New Delhi: Brushing aside criticism that he kept interest rates high, outgoing RBI Governor Raghuram Rajan today said he used every room available to cut rates and hoped that inflation would slip below 6 percent when data comes for August -- his last month as head of the central bank.
"My last reading is not 6 percent. The reading for August will be the last reading during my term. I expect that
to be below 6 percent. That is where we needed to bring it and that is where I will leave it. My sense is it should come down from 6 percent over the next few months," he said.
During July, retail inflation shot up to nearly 2-year high of 6.07 percent, above the RBI's comfort level, on surge in prices of food items as demand for sugar, oil and fats and spices rose ahead of the festival season.
The Government has fixed an inflation target of 4 percent, with a range of plus or minus 2 per cent, for next five years under the new monetary policy framework agreement reached with the Reserve Bank.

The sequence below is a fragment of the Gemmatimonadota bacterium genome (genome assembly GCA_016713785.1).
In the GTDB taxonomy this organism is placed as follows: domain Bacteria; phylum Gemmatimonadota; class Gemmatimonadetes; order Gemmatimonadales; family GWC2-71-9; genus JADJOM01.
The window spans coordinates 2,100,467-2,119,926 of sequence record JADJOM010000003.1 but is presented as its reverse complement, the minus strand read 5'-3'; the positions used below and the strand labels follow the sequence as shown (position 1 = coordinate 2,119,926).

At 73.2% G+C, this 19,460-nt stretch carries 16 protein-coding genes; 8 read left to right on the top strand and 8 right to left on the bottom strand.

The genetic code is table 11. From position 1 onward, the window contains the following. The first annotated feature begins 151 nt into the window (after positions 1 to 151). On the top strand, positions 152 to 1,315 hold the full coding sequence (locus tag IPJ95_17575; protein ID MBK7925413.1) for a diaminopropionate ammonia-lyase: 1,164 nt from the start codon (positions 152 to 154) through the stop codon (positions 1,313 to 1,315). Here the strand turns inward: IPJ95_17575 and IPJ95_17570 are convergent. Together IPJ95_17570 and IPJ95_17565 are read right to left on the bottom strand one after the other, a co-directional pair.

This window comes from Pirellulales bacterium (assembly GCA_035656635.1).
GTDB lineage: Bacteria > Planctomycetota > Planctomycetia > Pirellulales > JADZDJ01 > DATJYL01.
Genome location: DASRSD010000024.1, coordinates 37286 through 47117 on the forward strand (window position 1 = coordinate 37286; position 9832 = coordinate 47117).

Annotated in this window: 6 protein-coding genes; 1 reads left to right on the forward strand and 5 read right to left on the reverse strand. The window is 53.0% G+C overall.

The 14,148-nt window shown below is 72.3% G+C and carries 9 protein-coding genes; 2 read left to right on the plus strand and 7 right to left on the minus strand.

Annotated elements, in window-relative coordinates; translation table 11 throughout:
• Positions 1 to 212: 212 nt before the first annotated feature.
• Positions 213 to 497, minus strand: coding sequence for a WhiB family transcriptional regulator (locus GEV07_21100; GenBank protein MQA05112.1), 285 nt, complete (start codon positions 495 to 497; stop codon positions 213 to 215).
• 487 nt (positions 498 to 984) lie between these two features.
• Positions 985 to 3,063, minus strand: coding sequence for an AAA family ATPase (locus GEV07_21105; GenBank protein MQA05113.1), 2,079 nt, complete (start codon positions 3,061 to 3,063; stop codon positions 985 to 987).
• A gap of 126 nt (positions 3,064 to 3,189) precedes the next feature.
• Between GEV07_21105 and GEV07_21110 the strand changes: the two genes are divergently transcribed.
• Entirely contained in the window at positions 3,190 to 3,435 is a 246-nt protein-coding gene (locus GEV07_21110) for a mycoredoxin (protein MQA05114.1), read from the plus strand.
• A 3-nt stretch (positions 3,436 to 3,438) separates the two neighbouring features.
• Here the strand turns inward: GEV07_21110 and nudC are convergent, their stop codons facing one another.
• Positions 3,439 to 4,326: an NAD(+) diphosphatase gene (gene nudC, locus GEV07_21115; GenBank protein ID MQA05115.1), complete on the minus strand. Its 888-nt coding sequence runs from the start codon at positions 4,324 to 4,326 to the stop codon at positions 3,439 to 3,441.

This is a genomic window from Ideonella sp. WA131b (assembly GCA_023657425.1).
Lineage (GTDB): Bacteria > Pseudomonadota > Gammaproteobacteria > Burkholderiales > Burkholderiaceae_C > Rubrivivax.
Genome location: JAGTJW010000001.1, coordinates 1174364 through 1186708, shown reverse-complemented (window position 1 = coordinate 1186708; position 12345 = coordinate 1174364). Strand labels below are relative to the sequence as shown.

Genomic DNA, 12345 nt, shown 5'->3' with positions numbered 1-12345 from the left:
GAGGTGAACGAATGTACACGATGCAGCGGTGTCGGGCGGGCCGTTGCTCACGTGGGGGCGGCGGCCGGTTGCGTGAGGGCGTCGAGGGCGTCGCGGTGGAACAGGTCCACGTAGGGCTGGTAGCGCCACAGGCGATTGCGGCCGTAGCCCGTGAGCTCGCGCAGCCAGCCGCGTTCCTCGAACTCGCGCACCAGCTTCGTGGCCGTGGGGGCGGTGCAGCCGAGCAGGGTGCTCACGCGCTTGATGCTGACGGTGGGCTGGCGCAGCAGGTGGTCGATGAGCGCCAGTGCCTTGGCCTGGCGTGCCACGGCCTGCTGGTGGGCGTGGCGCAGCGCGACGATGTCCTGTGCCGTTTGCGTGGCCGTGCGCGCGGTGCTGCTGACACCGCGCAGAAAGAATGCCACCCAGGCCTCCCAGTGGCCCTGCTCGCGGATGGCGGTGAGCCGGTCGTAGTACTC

Asked if there was further room to cut interest rate, Rajan said RBI has used every room available to cut interest
rate. "The point is to keep it low over a sustained period. we can't just follow inflation of the moment and say we have plenty of room... Much of our communication was about explaining we didn't have that much room because there were other factors which would come into the play. We used all the rooms whenever we had the room," he told Karan Thapar in an interview on India Today news channel.
Since January 2015, the RBI has slashed its benchmark lending rate by 1.5 percent.
When asked why banks did not fully transmit the rate cut benefits to the customers, Rajan said, "The primary problem in passing through was partly a weak economy where there was not that much credit demand. So as they cut interest rate, they lost income from existing client but did not get any new clients. So that was one concern they had.
"So they were caught in Catch 22. Some were trying to protect their income because they had stressed balance sheets
and so they were not expanding their balance sheet," he said.
He also said that cleaning up of balance sheet exercise should be largely over by March 2017.